Even while celebrating the legacy of a neurosurgery giant, this singular CME event was forward-looking above all, with powerful takeaways on everything from MIS surgery to the essence of innovation.
This 1.5-day CME course will explore six leading areas of spine surgery today while honoring the career of master neurosurgeon Ed Benzel, MD. Don’t be surprised if you’re inspired to be a better doctor as a result.
A new CDC guideline draws on 25 years of published evidence for 19 sets of recommendations providing long-needed standards of care for evaluating and managing pediatric mTBI.
From a back pain program focused on functional outcomes to diverse behavioral interventions for addiction to a chronic pain rehab program, interdisciplinary strategies are key.
Cleveland Clinic is a non-profit academic medical center. Advertising on our site helps support our mission. We do not endorse non-Cleveland Clinic products or services Policy
Dr. Edward Benzel explains why a new Cleveland Clinic initiative is focused on teaching patients with chronic low back pain how to better manage their pain themselves.
Veteran spine surgeon Edward Benzel explains his approach to shared patient decision-making that earned him a glowing profile in Dr. Atul Gawande’s acclaimed bestseller on end-of-life care, Being Mortal.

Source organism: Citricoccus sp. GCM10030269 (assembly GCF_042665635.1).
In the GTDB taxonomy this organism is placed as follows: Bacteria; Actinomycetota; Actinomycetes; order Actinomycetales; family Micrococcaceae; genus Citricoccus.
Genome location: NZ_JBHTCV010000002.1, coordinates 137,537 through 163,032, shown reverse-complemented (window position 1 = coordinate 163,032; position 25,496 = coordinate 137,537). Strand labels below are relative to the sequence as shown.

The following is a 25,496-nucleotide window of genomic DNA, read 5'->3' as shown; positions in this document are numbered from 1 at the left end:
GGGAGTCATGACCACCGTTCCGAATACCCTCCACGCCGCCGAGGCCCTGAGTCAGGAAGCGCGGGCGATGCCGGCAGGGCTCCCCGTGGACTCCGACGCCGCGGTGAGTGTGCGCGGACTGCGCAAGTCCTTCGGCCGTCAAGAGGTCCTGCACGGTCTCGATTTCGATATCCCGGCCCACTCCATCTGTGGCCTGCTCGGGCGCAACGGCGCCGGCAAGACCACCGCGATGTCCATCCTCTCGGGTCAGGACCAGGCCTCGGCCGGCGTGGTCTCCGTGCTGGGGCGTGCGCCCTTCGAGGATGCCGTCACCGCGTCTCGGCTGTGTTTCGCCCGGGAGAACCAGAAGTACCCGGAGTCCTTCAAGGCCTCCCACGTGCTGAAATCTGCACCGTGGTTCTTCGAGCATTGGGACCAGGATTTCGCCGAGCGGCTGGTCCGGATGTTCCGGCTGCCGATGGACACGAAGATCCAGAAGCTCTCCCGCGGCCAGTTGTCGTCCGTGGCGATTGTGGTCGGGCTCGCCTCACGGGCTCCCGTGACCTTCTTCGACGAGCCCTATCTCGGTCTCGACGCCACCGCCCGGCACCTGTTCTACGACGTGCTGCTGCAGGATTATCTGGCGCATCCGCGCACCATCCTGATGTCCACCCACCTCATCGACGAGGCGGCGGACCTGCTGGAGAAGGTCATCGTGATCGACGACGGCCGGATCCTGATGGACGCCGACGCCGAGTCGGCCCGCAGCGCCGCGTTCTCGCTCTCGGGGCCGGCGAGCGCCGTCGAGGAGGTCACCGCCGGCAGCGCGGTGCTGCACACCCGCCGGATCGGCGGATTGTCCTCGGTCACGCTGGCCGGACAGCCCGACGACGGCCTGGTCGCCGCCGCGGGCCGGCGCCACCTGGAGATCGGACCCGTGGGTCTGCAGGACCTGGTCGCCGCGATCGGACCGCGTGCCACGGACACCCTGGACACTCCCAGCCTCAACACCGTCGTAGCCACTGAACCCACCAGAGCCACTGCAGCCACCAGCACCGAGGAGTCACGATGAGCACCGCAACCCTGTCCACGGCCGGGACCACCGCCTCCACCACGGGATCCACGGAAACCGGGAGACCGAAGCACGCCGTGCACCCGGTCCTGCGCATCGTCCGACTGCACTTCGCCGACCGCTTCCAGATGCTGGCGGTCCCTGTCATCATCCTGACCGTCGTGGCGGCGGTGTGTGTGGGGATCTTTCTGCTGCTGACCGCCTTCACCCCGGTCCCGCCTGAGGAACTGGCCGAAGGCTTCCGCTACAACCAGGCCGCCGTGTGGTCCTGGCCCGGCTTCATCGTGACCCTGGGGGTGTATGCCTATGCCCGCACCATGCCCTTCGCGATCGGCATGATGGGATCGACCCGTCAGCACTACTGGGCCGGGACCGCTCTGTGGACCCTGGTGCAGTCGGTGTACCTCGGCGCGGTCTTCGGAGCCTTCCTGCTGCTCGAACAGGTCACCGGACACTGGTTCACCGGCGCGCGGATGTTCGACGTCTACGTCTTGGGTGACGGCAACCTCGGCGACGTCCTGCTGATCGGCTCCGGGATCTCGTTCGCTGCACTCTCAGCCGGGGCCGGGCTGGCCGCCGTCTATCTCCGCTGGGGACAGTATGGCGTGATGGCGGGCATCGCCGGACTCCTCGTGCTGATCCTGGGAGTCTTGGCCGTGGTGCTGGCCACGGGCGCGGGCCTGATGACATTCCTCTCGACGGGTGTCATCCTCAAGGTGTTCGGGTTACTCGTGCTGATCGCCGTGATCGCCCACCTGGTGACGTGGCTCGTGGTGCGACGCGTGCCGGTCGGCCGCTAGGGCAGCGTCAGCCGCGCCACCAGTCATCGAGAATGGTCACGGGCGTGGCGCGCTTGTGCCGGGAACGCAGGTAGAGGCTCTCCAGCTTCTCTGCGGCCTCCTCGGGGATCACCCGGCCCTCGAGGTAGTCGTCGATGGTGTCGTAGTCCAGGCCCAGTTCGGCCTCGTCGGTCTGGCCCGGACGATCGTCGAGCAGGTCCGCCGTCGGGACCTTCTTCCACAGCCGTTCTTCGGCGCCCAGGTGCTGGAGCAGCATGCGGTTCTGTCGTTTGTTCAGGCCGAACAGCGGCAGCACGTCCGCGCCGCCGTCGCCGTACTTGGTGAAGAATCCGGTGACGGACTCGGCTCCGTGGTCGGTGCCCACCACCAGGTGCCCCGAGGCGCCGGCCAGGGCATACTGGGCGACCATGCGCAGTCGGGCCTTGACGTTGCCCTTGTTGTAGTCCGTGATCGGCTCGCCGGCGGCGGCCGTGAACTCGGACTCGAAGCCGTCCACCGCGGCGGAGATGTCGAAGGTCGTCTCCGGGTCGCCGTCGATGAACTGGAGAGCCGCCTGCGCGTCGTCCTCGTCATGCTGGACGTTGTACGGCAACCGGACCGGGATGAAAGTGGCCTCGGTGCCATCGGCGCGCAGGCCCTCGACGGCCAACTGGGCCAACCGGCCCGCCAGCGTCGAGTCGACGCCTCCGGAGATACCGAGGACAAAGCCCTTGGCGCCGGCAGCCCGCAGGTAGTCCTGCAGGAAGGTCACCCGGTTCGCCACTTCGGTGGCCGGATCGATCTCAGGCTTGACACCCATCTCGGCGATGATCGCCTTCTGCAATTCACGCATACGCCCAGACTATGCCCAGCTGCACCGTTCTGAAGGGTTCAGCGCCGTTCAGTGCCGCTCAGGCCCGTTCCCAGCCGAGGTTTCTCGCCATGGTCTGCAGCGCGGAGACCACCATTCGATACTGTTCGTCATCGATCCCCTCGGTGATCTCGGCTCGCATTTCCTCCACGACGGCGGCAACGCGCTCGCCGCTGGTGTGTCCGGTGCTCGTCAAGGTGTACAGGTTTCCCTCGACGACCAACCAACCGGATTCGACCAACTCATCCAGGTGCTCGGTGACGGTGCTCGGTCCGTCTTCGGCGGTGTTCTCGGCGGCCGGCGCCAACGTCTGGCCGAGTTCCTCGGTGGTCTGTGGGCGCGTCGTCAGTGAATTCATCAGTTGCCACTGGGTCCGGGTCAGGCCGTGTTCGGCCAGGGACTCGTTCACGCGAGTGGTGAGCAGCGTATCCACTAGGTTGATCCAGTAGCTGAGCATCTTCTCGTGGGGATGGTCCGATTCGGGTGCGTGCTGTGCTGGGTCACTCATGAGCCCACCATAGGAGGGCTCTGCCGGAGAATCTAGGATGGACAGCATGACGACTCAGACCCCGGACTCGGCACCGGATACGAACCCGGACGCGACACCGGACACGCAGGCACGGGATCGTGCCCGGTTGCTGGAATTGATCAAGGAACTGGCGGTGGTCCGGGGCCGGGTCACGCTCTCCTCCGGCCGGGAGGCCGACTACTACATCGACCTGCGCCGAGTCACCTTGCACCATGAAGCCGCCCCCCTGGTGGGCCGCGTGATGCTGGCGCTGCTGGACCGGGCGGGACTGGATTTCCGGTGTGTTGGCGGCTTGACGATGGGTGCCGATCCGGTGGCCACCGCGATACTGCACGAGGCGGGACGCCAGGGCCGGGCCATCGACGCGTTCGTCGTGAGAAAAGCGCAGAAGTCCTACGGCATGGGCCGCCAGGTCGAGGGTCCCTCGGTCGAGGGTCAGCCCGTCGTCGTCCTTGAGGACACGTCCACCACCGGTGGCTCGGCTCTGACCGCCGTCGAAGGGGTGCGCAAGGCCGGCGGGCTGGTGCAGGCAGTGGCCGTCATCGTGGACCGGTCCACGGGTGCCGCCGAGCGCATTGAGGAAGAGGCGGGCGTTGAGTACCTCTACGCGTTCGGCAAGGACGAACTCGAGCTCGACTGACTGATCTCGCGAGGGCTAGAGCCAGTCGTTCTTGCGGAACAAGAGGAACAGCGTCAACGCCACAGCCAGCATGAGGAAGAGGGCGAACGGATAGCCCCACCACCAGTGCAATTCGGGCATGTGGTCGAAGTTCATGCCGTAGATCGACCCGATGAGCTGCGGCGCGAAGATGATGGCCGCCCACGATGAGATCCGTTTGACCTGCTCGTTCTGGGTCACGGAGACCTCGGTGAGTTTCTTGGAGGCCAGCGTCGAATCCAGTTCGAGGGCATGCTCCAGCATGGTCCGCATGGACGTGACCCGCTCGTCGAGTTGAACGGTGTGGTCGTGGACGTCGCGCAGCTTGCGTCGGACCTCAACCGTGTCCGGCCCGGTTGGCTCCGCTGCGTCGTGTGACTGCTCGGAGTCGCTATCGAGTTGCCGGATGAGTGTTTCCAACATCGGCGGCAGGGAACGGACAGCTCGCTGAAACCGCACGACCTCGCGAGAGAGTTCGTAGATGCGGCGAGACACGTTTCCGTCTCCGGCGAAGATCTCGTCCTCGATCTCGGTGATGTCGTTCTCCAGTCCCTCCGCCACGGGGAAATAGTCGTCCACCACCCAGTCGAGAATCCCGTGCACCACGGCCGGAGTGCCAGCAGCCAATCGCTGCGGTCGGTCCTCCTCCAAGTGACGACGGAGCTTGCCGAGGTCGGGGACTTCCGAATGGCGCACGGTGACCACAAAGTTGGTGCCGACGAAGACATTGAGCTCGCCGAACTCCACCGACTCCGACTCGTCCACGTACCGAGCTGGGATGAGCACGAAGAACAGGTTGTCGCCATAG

Conclusions of the first two major randomized trials evaluating laminectomy with and without fusion for lumbar stenosis are a bit at odds. A co-author of one of the studies makes sense of the findings.
False concordance between imaging findings and patients’ complaints of chronic back pain is at the heart of much of the emerging chronic pain epidemic. So contends a veteran Cleveland Clinic spine surgeon.
Cleveland Clinic’s spine experts are developing computational models of the human spine to study its behavior under various boundary and loading conditions. They also can aid in diagnosis and treatment planning.
In skilled hands, surgery for selected intramedullary spinal cord tumors can be curative but the procedure is not without definable, often substantial, risk.